Data governance is the type of complex, time-consuming topic IT organizations historically avoid. However, with daily reports of data breaches spanning retail, banking, healthcare and other areas, there’s a lot at stake for companies who continue to avoid tackling the problem.
Last year, more unstructured content was generated by humans than structured content generated by machines. Between 38 percent to 59 percent of data loss and breaches are due to mostly avoidable human error that could be prevented with the right set of policies and enforced by software tools and employee training.
These errors and breaches will cost companies $25 billion this coming year. It’s a problem that is increasing exponentially. Up to 80 percent of storage capacity worldwide is used for bits and pieces of information that are generated and shared by humans.
In corporation, this unstructured data is often stored across multiple repositories and consumed through a variety of business apps. But employees don’t care where it’s stored – they just care about being productive. Even with sophisticated tools and expert teams, data governance remains messy at best and unmanaged at worst.
Over time, organizations, regardless of industry, end up dealing with as many content silos as there are applications — think about your emails, instant message, social media, desktop presentations, mobile photos etc. Employees create their own digital workplace with a patchwork of highly specialized productivity tools that each do one thing well (in theory, at least). But then they become increasingly frustrated with the time spent looking for information across all these solutions.
On average, a knowledge worker spends 36 percent of their time looking for information. If content creators can’t keep up with the amount of data across apps, how could we expect IT to protect it?
This is the paradox of shadow IT: corporate intellectual property stored in many repositories must be secured and protected by IT professionals not consulted by users as they select the apps to work and collaborate on this content.
The conversation needs to shift from blocking unsanctioned productivity apps manipulating this content, to intelligently protecting the content at the source (i.e. repository) itself so users who should be able to leverage their favorite apps – even when not approved by IT - but only for the content they are allowed to access to. Information governance is the industry term for having clear processes for users and IT on the secure handling of content. Where and when can content be shared? How should it be shared? By whom? With whom?
But information governance doesn’t prescribe tools to enforce the process so policies are respected at all time. A comprehensive content governance should follow corporate content end-to-end, enforcing policies set up by IT, legal, or compliance no matter where the content resides (in the cloud or on-premises) or by which apps it is accessed. If rules are infringed, alerts should be issued in real time allowing IT and users to take immediate action.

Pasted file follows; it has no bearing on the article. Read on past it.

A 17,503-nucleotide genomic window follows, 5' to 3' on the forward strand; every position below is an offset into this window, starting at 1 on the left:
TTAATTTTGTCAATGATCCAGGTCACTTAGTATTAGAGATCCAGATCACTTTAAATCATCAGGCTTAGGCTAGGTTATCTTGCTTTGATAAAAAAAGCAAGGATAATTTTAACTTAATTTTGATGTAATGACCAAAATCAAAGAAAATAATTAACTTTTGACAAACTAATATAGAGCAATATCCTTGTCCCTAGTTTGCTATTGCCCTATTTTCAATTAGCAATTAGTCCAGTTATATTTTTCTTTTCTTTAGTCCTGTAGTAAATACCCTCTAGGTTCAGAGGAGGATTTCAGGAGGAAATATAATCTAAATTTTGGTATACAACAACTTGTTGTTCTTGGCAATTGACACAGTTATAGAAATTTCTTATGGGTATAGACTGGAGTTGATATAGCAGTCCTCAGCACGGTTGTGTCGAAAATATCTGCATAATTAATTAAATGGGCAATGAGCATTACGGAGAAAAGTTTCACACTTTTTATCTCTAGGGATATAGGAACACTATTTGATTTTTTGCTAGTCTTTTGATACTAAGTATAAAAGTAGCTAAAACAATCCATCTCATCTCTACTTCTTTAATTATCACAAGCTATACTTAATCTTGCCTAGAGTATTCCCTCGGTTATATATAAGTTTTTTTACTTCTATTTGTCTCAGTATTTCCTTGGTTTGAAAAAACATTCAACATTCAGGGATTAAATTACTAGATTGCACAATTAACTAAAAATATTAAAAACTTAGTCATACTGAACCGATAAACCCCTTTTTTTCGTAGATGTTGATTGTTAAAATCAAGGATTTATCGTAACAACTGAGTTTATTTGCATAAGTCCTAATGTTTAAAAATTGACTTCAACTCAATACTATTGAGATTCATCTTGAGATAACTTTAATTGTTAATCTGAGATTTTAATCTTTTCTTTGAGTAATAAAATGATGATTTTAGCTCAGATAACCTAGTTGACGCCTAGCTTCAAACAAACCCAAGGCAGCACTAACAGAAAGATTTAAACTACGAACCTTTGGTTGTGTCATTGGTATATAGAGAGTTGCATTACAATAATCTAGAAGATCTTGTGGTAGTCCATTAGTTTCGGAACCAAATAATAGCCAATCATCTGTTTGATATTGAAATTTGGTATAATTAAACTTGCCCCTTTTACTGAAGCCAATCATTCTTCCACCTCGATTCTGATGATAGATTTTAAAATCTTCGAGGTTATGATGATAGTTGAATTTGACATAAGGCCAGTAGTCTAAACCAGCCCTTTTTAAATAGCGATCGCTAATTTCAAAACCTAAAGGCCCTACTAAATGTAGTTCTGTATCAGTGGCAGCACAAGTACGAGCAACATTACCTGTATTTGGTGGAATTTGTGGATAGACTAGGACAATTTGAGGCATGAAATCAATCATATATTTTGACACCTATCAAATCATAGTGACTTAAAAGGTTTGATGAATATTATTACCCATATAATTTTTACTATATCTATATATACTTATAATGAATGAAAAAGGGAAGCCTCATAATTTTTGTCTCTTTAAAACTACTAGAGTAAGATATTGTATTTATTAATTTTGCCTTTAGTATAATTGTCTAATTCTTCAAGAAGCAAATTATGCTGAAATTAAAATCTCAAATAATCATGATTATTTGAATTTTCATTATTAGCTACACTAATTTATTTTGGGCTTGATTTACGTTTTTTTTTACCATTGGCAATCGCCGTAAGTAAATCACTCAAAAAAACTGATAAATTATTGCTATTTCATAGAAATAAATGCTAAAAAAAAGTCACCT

The first 24 hours are critical when a breach occurs and this is when most of the information is stolen. Say an accountant has access to the Finance folder in Sharepoint but not Egnyte Connect. There are two explanations: access was wrongly granted to him on SharePoint, and it should be removed; or the employee should be granted access on Egnyte as well to perform his job.
Either way, the key is to make sure the right people see the right content at the right time regardless of where the content is and application the accountant is using. Some confidential information, for instance, should never be shared externally unless protected by a password or encrypted.
Information governance programs train employees on this, but mistakes are human. Instead of sanctioning errors, systems should be set up to correct mistakes as soon as they happen and alert IT and users so they can fix it on the spot. Where are the Social Security Numbers, earnings data, and other confidential files stored? Who has access to them?
IT should be able to answer these questions at any point in time and define specific rules for sensitive content access, as well as additional encryption, data residency policies and partner with legal, HR or compliance on who should access and modify it.
Content governance solutions that help define and enforce policies without limiting user productivity or generating overhead for IT will be the winners of our new information age.
(About the author: Isabelle Guis is the chief strategy officer at Egnyte)
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